An Airman’s Perspective: Holocaust Days of Remembrance

(Courtesy photo)

(Courtesy photo)

U.S. AIR FORCE ACADEMY, Colo. -- The Holocaust was a horrible event with global repercussions. Although I have never visited any of the concentration camps in Europe, with Holocaust Memorial Day coming up at the Academy, I sat down with Capt. Michele Gatheridge, a neurologist at the 10th Medical Group here to discuss her experiences at one of the camps.

Gatheridge spent a day at the Auschwitz-Birkenau concentration camps in March 2013. She was in Poland for a year teaching neurology and neurologic medicine to Polish medical students. She said the monumental loss, death and horrendous actions that occurred at Auschwitz were "unfathomable."

The captain described what it felt like first seeing the gates at Auschwitz and learning what they meant. The gates read "Arbeit macht Frei," which translates to "Work Makes You Free." This deliberate deception is terribly sad and it makes the events at Auschwitz that much more disturbing, she said. The amount of belongings prisoners were made to abandon helped to create a visible, real demonstration of just how many people were stripped of their identity and dignity at Auschwitz. Gatheridge described the awful, massive piles of hair, sunglasses and shoes on display at Auschwitz. Just hearing about it gave me goosebumps.

I asked if her experiences at Auschwitz-Birkenau changed her understanding or feelings about the Holocaust. She explained that she had visited the Holocaust Museum in Washington D.C., but that seeing the camps with her own eyes and standing on the same ground made the horrific piece of history feel "100 times more real." Being there, where so many different social classes, religious groups and outsiders were robbed of their freedom and lives was "heartbreaking," she said. "You cannot understand or fully comprehend the extent of the destruction until you see it in real life."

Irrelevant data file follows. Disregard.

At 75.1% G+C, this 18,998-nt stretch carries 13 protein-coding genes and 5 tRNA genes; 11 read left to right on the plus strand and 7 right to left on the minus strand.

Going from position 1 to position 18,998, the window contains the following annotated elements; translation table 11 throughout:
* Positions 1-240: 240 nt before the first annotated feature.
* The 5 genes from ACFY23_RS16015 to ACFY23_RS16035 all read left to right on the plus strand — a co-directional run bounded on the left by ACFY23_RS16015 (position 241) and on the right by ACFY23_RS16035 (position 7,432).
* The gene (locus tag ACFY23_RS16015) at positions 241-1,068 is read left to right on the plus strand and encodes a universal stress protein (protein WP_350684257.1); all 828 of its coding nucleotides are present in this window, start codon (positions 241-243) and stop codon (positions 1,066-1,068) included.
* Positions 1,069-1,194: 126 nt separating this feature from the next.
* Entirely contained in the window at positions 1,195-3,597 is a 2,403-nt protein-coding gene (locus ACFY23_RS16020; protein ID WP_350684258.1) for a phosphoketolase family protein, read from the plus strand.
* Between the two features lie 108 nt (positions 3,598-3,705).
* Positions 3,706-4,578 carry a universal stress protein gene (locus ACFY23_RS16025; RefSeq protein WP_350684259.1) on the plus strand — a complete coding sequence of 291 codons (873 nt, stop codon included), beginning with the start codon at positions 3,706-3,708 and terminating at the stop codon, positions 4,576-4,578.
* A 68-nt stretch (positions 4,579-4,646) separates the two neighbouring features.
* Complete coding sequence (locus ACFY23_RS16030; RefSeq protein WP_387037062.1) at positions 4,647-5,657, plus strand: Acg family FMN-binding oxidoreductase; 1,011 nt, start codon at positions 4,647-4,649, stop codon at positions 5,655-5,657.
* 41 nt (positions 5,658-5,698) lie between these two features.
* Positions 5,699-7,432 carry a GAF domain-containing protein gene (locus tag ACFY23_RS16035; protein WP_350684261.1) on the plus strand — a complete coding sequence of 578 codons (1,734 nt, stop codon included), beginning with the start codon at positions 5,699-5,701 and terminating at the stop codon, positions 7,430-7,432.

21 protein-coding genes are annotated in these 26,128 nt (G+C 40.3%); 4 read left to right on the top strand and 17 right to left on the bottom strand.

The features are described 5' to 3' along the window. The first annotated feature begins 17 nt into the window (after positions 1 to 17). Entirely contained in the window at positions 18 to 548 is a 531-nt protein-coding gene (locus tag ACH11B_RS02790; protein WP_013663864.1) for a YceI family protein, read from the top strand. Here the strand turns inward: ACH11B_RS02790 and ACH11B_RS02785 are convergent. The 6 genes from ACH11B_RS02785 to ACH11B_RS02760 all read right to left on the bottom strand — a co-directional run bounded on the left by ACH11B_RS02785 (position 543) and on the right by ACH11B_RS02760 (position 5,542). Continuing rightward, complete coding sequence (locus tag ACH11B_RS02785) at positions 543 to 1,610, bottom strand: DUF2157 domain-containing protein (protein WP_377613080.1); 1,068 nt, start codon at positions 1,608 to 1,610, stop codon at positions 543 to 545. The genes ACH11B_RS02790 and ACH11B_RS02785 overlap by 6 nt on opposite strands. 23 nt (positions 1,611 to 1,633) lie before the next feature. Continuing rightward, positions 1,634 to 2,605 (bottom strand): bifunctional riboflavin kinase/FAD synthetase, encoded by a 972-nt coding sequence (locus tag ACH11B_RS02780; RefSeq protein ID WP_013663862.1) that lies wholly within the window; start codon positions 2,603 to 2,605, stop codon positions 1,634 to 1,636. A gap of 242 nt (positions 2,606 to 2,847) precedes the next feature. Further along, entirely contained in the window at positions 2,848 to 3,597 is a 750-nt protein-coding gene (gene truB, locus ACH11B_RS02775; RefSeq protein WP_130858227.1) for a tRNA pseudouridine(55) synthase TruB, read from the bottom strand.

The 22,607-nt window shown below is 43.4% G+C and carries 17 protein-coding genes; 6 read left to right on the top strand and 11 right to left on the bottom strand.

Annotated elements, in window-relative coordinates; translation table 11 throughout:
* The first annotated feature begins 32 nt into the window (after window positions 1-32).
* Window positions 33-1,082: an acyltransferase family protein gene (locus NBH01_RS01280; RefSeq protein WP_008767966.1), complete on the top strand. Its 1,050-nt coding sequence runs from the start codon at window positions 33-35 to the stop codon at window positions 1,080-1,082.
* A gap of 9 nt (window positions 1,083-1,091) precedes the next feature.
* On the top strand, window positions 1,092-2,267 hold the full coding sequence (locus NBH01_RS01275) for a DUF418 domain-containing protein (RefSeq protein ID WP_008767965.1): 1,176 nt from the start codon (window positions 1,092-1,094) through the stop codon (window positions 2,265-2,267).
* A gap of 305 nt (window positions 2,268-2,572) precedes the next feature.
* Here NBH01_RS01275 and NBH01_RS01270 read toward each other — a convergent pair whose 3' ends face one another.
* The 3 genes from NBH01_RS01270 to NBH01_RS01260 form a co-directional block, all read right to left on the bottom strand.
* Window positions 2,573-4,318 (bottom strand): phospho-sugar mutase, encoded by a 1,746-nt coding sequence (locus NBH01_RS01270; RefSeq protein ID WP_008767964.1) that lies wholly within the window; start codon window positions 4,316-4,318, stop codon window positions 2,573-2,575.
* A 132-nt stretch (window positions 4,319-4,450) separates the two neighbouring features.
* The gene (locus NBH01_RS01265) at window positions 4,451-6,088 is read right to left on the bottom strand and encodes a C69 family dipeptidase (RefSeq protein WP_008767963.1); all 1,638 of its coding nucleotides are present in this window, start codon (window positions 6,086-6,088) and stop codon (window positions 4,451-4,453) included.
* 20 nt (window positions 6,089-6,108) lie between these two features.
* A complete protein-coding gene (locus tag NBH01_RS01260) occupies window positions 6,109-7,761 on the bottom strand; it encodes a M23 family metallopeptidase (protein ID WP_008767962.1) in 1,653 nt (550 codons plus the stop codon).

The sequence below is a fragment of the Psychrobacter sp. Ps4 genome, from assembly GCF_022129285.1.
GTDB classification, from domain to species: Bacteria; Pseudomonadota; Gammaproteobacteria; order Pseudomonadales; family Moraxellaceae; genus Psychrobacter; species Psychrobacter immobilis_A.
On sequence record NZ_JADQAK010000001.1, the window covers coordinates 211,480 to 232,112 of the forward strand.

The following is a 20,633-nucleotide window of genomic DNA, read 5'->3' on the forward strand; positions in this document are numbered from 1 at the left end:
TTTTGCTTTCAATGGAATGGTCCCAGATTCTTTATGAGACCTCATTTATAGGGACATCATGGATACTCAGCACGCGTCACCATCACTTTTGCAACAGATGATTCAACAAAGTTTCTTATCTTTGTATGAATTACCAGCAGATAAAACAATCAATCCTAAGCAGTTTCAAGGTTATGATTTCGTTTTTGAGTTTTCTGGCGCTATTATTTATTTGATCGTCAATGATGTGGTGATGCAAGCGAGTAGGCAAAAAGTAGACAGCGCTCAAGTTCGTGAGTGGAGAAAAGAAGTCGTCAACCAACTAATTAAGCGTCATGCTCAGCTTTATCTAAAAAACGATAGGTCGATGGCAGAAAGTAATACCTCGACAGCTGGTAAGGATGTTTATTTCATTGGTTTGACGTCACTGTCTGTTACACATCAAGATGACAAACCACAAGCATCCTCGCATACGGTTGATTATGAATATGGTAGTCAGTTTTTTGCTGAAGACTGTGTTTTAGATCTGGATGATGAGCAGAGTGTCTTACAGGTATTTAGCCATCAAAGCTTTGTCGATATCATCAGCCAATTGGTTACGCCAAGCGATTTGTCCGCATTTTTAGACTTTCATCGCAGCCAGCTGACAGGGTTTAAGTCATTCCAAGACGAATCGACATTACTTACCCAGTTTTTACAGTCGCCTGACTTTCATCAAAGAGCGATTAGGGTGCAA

She told me the unimaginable level of degradation at the concentration camps is something she will never forget.

"They shaved their heads, tattooed them with a number and took away their name," she told me. She described how the prisoners were transported to the crematoriums - they were led to believe they were being transported to the showers. When the train arrived at the crematorium, the prisoners were told to get out and proceed to the building. Once inside, they would be killed via a poisonous gas called Zyklon B.

As we wrapped up our conversation, I asked if she thought this type of persecution was still happening.

"Of course," she said. She told me people will always have a problem with those who are different from them. She attributes this problem to a lack of education about other religions and cultures. It is easier to automatically hate someone for their differences than to learn about the differences and accept them.

I asked Gatheridge how we, as Airmen can create a better climate of respect and a more culturally-aware Air Force. She said training and education are helpful and beneficial, because we become more aware and more accepting when we are educated about people or cultures we are not familiar with.

"The Holocaust was not that long ago," she said. "We cannot let future generations go uneducated about this tragic time in our world history. The Holocaust can never be forgotten."

Gatheridge's recollection of her experience made me feel like I had also visited these concentration camps. Her story gave me the ability to paint a vivid picture of the events and horrific crimes committed during this terrible time in history. I believe that never forgetting and continuing to educate future generations is the best advice. By learning where we have been, we are more inclined to help change and control our future for the better.